1. Kennedy, Maureen Shawn MA, RN

Article Content

In October, after examining the results of published and unpublished studies conducted by manufacturers of nine antidepressants-five selective serotonin reuptake inhibitors (SSRIs) and four "atypical" anti-depressants - on the use of the drugs in children and adolescents, the Food and Drug Administration (FDA) directed the drug companies to include a "black box" label warning about the increased risks of suicide in children. The new regulations apply to all antidepressants and are meant to increase prescribers' and caregivers' awareness. And a medication guide is scheduled to begin accompanying the drugs this month.


The broader question of whether drug manufacturers withheld information on the possible increased risk of suicide in young patients taking antidepressants also spurred change. As a result of the settlement of a suit brought by New York's attorney general against GlaxoSmithKline last June, the company agreed to publicly disclose the results of all of its clinical studies in a database called the "Clinical Trials Register."


In October, the pharmaceutical industry launched the online database, where all manufacturers can-but are not obliged to-list results of their clinical studies. But if they don't, they'll have little chance of getting the results out to the medical community: a month earlier, the International Committee of Medical Journal Editors announced that its members agreed to require registration in a public access clinical trial registry as a condition of publication.


Has Medicare access to prescription medication gotten any better?

As a result of the Medicare Prescription Drug, Improvement, and Modernization Act of 2003, Medicare beneficiaries were given a chance last June to enroll in one of over 30 Medicare-approved discount-card programs, most of which have an annual enrollment fee of $20 to $30. The results have been mixed.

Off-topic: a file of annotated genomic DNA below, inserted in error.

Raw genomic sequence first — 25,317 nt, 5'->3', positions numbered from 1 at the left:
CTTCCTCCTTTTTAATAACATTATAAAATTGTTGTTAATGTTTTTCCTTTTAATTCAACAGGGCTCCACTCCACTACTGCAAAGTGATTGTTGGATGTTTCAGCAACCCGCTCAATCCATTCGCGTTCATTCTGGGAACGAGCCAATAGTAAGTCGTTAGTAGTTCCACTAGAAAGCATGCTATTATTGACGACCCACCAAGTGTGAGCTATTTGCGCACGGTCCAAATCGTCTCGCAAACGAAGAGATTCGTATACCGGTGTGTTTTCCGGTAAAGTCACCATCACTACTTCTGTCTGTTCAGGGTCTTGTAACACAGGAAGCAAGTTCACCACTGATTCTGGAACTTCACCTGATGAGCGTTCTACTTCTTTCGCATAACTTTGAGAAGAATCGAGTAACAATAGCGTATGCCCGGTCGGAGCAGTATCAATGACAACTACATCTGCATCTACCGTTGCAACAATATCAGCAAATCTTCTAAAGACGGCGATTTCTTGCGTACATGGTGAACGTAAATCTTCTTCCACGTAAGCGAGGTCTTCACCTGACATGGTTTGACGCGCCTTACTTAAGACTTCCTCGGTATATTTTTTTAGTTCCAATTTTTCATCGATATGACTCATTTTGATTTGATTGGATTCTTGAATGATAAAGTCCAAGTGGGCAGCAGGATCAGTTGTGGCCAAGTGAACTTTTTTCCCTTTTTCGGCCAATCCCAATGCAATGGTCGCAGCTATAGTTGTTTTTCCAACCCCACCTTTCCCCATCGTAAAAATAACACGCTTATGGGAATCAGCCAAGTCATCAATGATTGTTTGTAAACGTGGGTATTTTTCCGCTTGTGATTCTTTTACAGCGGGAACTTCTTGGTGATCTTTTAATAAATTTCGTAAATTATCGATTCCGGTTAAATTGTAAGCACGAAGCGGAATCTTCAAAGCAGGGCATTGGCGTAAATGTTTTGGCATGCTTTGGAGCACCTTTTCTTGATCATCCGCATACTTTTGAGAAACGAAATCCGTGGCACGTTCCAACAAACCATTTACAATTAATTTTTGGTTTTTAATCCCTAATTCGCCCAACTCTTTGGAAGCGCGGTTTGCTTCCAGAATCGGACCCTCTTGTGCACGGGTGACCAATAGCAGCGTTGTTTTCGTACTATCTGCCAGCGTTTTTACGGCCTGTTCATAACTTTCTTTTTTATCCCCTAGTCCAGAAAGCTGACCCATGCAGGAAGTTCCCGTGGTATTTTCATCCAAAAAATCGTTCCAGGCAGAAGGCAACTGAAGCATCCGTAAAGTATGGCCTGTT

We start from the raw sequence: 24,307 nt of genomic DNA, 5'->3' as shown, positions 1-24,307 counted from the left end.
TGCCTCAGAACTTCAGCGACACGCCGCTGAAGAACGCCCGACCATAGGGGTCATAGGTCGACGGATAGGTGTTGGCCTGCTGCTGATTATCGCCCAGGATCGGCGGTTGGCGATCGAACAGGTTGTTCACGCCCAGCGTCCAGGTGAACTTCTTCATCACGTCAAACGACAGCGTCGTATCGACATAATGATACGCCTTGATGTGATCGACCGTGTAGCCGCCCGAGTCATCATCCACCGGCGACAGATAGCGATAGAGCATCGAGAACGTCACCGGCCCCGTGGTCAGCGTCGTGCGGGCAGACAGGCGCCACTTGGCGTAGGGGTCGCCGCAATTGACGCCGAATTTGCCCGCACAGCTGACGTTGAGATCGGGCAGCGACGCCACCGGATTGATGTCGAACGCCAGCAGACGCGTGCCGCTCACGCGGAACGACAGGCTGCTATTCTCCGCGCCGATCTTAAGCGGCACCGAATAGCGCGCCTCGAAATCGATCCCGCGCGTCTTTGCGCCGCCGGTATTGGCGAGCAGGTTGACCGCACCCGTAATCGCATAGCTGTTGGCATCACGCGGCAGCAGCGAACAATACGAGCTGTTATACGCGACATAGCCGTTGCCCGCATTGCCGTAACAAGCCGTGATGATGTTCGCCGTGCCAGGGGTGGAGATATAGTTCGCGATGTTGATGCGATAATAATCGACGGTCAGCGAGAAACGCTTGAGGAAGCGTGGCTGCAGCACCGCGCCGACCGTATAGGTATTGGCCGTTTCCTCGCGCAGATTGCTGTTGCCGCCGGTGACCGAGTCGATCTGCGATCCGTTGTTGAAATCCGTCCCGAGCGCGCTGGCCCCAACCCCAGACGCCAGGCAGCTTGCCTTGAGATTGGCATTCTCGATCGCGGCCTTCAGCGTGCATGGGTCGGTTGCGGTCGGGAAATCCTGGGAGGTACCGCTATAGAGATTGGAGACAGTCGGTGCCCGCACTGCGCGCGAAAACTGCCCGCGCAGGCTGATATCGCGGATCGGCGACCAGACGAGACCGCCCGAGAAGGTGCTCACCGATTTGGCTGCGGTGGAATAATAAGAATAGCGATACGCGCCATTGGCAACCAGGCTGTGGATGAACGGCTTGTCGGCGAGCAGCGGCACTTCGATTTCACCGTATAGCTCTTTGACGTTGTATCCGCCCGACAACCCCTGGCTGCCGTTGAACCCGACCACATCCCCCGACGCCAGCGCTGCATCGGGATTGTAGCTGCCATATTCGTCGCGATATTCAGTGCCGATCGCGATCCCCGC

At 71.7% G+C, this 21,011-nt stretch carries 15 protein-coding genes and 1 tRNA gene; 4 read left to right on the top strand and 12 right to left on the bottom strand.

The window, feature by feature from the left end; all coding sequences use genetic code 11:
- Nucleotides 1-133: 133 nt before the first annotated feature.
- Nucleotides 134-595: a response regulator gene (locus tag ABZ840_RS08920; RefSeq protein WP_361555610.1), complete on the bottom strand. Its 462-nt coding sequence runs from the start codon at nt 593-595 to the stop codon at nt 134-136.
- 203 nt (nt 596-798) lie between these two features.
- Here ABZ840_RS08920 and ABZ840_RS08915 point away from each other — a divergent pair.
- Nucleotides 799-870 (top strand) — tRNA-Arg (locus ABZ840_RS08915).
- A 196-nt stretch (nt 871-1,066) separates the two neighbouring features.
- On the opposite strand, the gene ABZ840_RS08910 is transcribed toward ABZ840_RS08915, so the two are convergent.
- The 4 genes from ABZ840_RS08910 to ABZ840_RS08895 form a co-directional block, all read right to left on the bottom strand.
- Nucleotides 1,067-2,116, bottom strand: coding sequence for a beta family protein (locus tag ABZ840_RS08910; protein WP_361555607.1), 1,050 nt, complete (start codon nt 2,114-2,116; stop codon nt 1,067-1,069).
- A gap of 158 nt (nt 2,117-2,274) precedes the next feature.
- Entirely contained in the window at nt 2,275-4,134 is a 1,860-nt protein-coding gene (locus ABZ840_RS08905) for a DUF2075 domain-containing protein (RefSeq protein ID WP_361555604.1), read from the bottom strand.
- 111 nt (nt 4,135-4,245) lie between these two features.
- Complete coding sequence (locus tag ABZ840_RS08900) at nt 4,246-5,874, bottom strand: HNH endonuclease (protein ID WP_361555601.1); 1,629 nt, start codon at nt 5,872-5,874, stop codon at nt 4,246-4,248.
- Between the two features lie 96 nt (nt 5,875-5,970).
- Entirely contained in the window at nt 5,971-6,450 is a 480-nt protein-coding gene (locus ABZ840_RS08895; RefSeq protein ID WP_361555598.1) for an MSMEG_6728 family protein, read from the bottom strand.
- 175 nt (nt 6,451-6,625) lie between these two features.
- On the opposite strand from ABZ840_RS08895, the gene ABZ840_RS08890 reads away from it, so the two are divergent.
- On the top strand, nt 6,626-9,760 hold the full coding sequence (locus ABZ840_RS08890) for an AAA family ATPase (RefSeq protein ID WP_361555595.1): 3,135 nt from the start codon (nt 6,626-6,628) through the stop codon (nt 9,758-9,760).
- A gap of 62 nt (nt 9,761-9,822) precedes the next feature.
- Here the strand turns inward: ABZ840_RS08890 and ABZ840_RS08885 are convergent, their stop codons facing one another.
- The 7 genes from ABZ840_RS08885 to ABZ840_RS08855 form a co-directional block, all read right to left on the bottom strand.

According to a report by the Henry J. Kaiser Family Foundation, Medicare Drug Discount Cards: A Work in Progres s , some of the card programs do offer savings when compared with retail prices. But finding the right card can be frustrating and laborious, especially because the beneficiaries are older adults, whose capacity for plowing through massive administrative booklets, listening to lengthy explanations on Medicare's phone line ([800] 633-4227), or using the search tool "Prescription Drug and Other Assistance Programs" (available at may be diminished.


The report also found that the mail-order pharmacy is a very competitive, simpler option for card-weary beneficiaries. Another option is to order medications from Canada, a practice that's a thorn in the side of pharmaceutical companies but which the FDA has yet to ban.


Obesity: a growing concern.

According to the Centers for Disease Control and Prevention, about 65% of Americans are either overweight or obese (and the rate of overweight children and adolescents is almost double what it was 20 years ago). A study in the October 2004 issue of Health Affairs reveals that between 1987 and 2001, the proportion of obese people in the United States increased by about 10%. And although health care costs among obese people in 1987 was 15% higher than that among people of normal weight, in 2001 it was 37% higher. Those costs stem primarily from the treatment of three diseases: diabetes, hyper-lipidemia, and heart disease.


Last March the FDA's Obesity Working Group called for a national public education campaign, the key message being "calories count." It's also advocating more information on the nutritional content of foods on labels and restaurant menus and more research into effective medical interventions (such as bariatric surgery, for which Medicare is considering easing eligibility requirements). For the complete report, go to -Dalia Sofer